You might already know how to talk to your child about being donor-conceived (if not, then check out our previous blog post), but how do you approach the topic with adults around you? Psychologist Henriette Cranil gives you her best advice for the many conversations to come.
Having a baby on your own is a decision that usually comes with a range of questions from the people around you.
Some questions have answers. In other cases, you might still be looking for the right response. That’s why opening up to a broader circle of people can be overwhelming, Henriette Cranil says. Cranil is a psychologist specialized in counselling women and couples on donor-assisted conception – and the mother of a pair of donor-conceived twins herself.
“Many single mothers by choice fear that they’ll be met with prejudice or presumptions when going public with their decision. The majority of these women still dream about a two-parent family, but they haven’t found the right partner and their biological clock is ticking. I still haven’t met a single mother by choice that felt like the decision was purely positive.”
Fortunately, with some preparation, you can ensure that your child’s unconventional family story is a non-issue.
1. Be as open as possible – to as many as possible
When telling others about your decision, try being as straightforward as possible. Tell the person that you’ve used a sperm donor to have a child and explain the positive as well as negative sides of your story. Secrecy only makes it more difficult for you, your child and the next generation of donor-conceived children, Henriette Cranil advises.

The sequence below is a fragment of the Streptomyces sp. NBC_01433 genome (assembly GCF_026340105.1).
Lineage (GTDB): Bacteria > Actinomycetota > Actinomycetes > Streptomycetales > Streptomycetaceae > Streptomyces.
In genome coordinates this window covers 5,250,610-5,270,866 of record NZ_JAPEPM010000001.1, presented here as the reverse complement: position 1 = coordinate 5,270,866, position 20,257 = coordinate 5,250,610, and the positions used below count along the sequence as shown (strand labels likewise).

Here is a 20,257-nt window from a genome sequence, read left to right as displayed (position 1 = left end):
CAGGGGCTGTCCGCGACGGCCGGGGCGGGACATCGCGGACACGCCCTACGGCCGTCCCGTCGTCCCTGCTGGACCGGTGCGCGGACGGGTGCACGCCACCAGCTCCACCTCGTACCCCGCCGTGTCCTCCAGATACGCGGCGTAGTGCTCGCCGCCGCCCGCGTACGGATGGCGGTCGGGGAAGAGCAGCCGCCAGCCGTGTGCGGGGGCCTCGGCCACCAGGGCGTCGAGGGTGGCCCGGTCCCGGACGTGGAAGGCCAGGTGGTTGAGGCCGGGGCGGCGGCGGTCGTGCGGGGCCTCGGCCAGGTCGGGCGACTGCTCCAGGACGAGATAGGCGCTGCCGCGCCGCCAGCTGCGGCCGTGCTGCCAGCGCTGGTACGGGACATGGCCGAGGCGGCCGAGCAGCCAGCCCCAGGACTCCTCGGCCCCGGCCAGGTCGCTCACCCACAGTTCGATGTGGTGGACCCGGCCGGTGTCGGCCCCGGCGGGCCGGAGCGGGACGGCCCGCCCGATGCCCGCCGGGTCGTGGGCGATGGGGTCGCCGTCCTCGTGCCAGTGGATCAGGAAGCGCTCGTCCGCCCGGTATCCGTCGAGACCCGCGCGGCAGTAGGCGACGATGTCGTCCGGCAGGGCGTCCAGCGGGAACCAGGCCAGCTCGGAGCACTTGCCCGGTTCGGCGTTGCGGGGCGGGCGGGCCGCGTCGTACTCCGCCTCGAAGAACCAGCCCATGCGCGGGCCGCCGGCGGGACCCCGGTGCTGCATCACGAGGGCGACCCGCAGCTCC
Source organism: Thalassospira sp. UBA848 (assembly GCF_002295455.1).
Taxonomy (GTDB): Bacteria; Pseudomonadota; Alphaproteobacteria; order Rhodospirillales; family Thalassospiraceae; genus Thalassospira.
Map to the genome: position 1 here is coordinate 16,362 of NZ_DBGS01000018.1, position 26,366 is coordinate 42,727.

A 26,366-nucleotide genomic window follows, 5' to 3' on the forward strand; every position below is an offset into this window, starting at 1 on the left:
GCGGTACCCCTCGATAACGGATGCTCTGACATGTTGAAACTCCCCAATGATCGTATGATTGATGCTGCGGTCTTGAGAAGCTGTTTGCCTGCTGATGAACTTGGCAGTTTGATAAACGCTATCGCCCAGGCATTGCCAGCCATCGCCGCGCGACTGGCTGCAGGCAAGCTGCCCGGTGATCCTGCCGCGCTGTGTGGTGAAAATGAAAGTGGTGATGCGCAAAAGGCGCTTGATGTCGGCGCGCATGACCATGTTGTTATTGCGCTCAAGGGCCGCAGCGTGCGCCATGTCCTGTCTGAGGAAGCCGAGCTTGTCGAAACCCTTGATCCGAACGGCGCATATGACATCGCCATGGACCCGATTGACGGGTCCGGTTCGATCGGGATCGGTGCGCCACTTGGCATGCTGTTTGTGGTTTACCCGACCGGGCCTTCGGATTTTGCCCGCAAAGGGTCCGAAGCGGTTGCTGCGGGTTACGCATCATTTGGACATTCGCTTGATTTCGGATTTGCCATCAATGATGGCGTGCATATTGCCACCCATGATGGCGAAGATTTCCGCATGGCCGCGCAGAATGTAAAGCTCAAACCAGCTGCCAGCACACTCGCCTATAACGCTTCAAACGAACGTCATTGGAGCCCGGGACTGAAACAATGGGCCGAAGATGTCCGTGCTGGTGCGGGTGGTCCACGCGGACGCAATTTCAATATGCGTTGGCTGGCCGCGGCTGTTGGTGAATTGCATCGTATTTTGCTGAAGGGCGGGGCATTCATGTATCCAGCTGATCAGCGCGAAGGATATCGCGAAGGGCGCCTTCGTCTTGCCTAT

“I advocate openness all around. I know that some people are more private than others but try to be as honest as possible to the people around you. Share your knowledge and your feelings to make sure that no one passes something on to your child that you’re not OK with.”
This honesty applies to strangers as well as people close to your child like teachers and caretakers. Parents to your child’s friends might need to explain it to their children, so include them too. “It might also be useful to tell your colleagues as you’ll need some flexibility in your work schedule as an only parent,” Cranil adds.
2. Accept – and allow – critical questions
How can you let your child grow up without a father? Isn’t having a child on your own a selfish decision?
When opening up about your situation, you also invite potential scrutiny. The outside world can be quick to judge single women who choose to have a donor-conceived child. Some people will likely voice their views on the matter without you having asked for their opinion. That’s a challenging situation, but we need to find a way to co-exist with people who possess different beliefs than ourselves. That goes for all matters of life, and this case is no different, Henriette Cranil says.
Try to rehearse your answers in advance and find someone to test your arguments on. Also, consider the fact that complete honesty can be a good defence against critics.
”Try articulating the positive and negative aspects when talking to someone with critical views. Then see if that prompts a more nuanced discussion. Tell them that you don’t know if your child will need a father, but that you’ll talk to him or her about it and explain your decision. Most critics will be impressed if you show that you’ve thought about your child’s well-being in every way – including the negative ones.”
3. Think about what’s best for your child in the long run
Ultimately, telling people about your choice to be a solo mum is all about taking care of your child. Donor-conceived children will encounter situations throughout their lives where people will question their heritage. By preparing people and doing your bit towards breaking the taboo, you’re making things easier for your child.